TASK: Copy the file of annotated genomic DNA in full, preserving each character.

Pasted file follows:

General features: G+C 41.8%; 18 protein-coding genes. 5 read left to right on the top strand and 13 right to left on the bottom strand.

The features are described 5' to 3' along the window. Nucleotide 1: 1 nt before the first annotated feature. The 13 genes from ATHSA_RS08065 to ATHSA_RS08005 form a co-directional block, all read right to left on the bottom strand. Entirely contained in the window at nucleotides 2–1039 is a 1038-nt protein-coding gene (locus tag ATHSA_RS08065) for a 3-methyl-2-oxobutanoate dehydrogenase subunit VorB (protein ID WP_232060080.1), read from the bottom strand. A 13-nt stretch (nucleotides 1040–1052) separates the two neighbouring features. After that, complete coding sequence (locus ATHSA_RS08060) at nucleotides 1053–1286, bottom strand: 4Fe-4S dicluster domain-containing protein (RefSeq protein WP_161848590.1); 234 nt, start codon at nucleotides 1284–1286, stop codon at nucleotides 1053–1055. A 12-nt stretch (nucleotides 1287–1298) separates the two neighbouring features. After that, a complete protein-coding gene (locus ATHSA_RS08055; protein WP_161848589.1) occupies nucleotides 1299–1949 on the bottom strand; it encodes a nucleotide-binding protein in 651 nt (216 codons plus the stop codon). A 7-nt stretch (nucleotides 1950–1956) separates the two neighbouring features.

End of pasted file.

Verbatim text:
General features: G+C 41.8%; 18 protein-coding genes. 5 read left to right on the top strand and 13 right to left on the bottom strand.

The features are described 5' to 3' along the window. Nucleotide 1: 1 nt before the first annotated feature. The 13 genes from ATHSA_RS08065 to ATHSA_RS08005 form a co-directional block, all read right to left on the bottom strand. Entirely contained in the window at nucleotides 2–1039 is a 1038-nt protein-coding gene (locus tag ATHSA_RS08065) for a 3-methyl-2-oxobutanoate dehydrogenase subunit VorB (protein ID WP_232060080.1), read from the bottom strand. A 13-nt stretch (nucleotides 1040–1052) separates the two neighbouring features. After that, complete coding sequence (locus ATHSA_RS08060) at nucleotides 1053–1286, bottom strand: 4Fe-4S dicluster domain-containing protein (RefSeq protein WP_161848590.1); 234 nt, start codon at nucleotides 1284–1286, stop codon at nucleotides 1053–1055. A 12-nt stretch (nucleotides 1287–1298) separates the two neighbouring features. After that, a complete protein-coding gene (locus ATHSA_RS08055; protein WP_161848589.1) occupies nucleotides 1299–1949 on the bottom strand; it encodes a nucleotide-binding protein in 651 nt (216 codons plus the stop codon). A 7-nt stretch (nucleotides 1950–1956) separates the two neighbouring features.